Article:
Smith, Hooley Announce Funds For Pedestrian Bridge To Cross I-5, Reconnecting Neighborhood To River

08/03/05  Portland, Ore.

Funds also will support improving highway access to the South Waterfront and south Portland traffic circulation.

U.S. Rep. Darlene Hooley and U.S. Sen. Gordon Smith today announced $5 million in federal funding to construct a pedestrian bridge over Interstate 5 at Gibbs Street in southwest Portland. The bridge will restore pedestrian access to the Willamette River for residents of the historic Lair Hill neighborhood.

The funds were approved last week by Congress as part of the Transportation Equity Act of 2005, which reauthorizes funds for federally aided highways, highway safety programs and transit programs.

"Representative Hooley, Senator Smith and the entire Oregon Congressional delegation deserve our deepest thanks and appreciation for their tenacity and dedication in securing federal support for the Gibbs Street pedestrian bridge and highway connections," said Peter Kohler, M.D., Oregon Health & Science University president. "Their commitment to the communities of Oregon, new and old, is tremendous."

Hooley and Smith secured a total of $11 million in the bill for a group of transportation projects that will resolve long-standing traffic circulation and pedestrian access issues.

"To make this former brownfield a truly Portland neighborhood, it is imperative to reconnect Lair Hill with the riverfront," Hooley said. "This federal investment does just that by funding a pedestrian bridge across I-5 and Macadam to southwest Portland and giving future residents many options for transportation."

The Gibbs Street pedestrian bridge will connect Gibbs Street at Kelly Avenue with Gibbs Street at Moody Avenue in southwest Portland. The bridge, which is still in the planning stages, is expected to cost about $5 million.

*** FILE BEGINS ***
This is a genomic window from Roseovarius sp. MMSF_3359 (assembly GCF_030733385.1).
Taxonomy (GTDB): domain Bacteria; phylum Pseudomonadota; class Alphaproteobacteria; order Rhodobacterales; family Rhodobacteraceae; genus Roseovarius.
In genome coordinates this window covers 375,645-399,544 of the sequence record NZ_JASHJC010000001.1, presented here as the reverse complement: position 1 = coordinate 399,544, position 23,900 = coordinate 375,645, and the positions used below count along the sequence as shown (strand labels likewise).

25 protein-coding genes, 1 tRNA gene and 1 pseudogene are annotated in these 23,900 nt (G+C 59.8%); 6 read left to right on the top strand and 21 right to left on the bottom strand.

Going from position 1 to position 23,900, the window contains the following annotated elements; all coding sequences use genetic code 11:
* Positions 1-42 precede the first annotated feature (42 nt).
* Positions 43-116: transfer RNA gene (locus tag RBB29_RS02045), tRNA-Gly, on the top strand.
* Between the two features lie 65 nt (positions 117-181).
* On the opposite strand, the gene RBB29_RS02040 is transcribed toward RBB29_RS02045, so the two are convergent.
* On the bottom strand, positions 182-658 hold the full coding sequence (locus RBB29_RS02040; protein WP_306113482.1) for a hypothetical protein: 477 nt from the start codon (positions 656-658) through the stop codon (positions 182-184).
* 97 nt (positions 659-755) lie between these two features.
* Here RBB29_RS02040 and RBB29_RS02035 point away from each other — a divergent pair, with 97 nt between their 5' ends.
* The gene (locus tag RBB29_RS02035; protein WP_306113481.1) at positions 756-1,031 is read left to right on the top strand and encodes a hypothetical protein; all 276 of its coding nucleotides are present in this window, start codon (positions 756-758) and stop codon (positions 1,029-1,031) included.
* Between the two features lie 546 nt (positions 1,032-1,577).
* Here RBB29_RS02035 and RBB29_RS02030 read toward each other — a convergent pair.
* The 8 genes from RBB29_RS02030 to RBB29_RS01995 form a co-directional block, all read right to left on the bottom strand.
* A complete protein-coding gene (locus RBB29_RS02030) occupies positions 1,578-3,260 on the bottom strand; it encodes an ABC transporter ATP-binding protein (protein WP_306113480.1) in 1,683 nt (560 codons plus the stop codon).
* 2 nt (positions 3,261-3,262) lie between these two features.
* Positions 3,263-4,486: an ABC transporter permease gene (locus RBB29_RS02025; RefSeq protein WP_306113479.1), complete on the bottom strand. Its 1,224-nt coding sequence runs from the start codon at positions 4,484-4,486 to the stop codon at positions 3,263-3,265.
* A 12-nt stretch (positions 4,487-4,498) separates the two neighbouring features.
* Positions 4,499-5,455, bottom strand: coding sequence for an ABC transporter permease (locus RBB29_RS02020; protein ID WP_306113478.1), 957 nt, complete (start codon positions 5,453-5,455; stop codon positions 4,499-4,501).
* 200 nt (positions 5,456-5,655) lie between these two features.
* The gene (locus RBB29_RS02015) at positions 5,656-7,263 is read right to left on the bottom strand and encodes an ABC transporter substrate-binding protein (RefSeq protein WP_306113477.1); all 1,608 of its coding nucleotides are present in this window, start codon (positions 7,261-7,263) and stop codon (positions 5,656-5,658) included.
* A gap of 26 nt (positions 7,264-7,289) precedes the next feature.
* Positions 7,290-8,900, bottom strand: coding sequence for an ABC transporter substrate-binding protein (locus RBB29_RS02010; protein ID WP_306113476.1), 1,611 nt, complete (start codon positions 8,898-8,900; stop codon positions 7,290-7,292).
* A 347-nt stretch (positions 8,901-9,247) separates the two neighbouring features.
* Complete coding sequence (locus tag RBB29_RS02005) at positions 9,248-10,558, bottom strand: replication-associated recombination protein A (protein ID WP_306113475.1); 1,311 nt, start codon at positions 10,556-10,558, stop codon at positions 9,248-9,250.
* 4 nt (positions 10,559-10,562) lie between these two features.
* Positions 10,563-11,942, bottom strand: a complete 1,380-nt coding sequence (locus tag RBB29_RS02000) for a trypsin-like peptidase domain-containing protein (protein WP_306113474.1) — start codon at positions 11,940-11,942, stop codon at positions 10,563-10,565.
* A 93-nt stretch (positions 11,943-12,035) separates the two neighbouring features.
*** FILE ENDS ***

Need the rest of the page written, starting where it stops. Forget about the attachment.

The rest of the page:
"With the construction of the I-5 freeway, an historic area of Portland was cut off from the Willamette River," Smith said. "Today, this project reconnects one of Portland's oldest neighborhoods with its newest neighborhood, the South Waterfront.

The remaining $6 million will support South Waterfront access enhancements, including improvements at district portals and the first phase of the South Portland Circulation Project.                   

"The South Waterfront project is a prime example of how public-private partnerships can promote job creation and strengthen our local economy," said U.S. Sen. Ron Wyden, who was unable to attend the announcement. Wyden also has been responsible for cultivating federal support of redevelopment in the South Waterfront, particularly in the biosciences and technology commercialization. "This funding will help move the project forward by addressing traffic and pedestrian access issues in the South Waterfront district."

The redevelopment of the South Waterfront will create 5,000 new jobs during the next decade and 10,000 jobs during the next 20 years.

"The South Waterfront redevelopment effort currently under way provides a great opportunity for the city of Portland - one that can help us make sure that Portland's economy stays strong and vibrant, and that its economic future gives its residents reason for hope," said Sam Adams, Portland City Commissioner in charge of the Portland Office of Transportation.

Almost $2 billion in private funds already have been invested in the South Waterfront development.

"I want to thank Senator Smith, Representative Hooley and all of the Oregon Congressional delegation for their efforts to bring this funding home," said Bruce Warner, executive director of the Portland Development Commission. "The improvements that will be financed with these federal dollars will reconnect the residents of the Corbett/Terwilliger/Lair Hill neighborhoods to the river and to all of the new amenities that are coming to the South Waterfront, including new parks and open spaces, bicycle and walking paths, and new transportation options such as the streetcar. The pedestrian bridge is a key piece of the infrastructure that will support the tram and make that project a success. Most importantly, it is a symbol of what we can accomplish by working together to reach common goals."